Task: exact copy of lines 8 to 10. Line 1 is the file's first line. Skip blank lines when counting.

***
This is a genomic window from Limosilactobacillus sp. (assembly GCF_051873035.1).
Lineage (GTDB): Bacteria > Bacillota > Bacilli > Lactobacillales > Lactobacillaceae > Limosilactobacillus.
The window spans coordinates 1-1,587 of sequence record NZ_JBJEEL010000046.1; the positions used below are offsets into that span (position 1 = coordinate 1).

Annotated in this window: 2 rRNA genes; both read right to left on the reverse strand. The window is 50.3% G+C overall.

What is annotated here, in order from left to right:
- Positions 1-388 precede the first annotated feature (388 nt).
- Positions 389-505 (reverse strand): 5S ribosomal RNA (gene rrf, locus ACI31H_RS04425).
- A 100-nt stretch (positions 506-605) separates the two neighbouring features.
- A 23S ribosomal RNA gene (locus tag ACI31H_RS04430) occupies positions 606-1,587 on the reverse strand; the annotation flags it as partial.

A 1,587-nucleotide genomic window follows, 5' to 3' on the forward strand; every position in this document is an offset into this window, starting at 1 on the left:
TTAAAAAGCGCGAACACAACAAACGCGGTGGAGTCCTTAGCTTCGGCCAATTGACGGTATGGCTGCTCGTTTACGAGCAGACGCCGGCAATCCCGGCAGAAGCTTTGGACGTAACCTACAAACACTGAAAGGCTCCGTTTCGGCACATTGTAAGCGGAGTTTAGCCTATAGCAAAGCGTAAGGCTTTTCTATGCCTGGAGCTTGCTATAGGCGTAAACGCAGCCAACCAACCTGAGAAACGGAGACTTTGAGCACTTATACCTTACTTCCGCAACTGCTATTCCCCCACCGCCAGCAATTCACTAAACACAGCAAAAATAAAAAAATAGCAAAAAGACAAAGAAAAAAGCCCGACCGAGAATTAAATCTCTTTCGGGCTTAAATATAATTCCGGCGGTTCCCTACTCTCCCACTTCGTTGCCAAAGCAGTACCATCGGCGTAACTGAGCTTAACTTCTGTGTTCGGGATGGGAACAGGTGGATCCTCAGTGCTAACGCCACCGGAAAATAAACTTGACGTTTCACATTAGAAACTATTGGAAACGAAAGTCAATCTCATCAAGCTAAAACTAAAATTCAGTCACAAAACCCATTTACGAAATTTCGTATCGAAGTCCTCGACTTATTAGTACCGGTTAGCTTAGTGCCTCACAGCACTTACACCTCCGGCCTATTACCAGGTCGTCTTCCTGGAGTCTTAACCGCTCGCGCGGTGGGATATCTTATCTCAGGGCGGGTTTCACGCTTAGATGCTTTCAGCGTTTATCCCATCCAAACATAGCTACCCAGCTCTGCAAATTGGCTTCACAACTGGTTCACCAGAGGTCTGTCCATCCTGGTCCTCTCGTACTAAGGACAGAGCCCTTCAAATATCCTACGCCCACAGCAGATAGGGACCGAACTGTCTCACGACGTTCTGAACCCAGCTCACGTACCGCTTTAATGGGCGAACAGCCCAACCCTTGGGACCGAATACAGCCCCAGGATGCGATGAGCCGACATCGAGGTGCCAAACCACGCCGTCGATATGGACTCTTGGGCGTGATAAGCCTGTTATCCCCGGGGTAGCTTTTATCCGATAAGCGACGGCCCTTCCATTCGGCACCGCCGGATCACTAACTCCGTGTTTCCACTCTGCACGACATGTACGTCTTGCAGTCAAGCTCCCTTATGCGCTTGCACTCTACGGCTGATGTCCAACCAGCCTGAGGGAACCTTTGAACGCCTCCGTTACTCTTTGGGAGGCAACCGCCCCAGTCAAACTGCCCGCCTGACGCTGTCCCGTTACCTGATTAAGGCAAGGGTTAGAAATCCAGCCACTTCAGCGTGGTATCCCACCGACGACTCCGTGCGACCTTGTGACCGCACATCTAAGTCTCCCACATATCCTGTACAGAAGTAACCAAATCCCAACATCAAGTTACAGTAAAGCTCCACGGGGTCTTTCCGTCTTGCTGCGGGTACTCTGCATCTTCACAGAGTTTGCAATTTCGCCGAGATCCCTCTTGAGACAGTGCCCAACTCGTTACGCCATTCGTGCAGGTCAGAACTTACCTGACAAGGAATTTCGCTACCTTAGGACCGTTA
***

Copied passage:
- A 100-nt stretch (positions 506-605) separates the two neighbouring features.
- A 23S ribosomal RNA gene (locus tag ACI31H_RS04430) occupies positions 606-1,587 on the reverse strand; the annotation flags it as partial.

A 1,587-nucleotide genomic window follows, 5' to 3' on the forward strand; every position in this document is an offset into this window, starting at 1 on the left: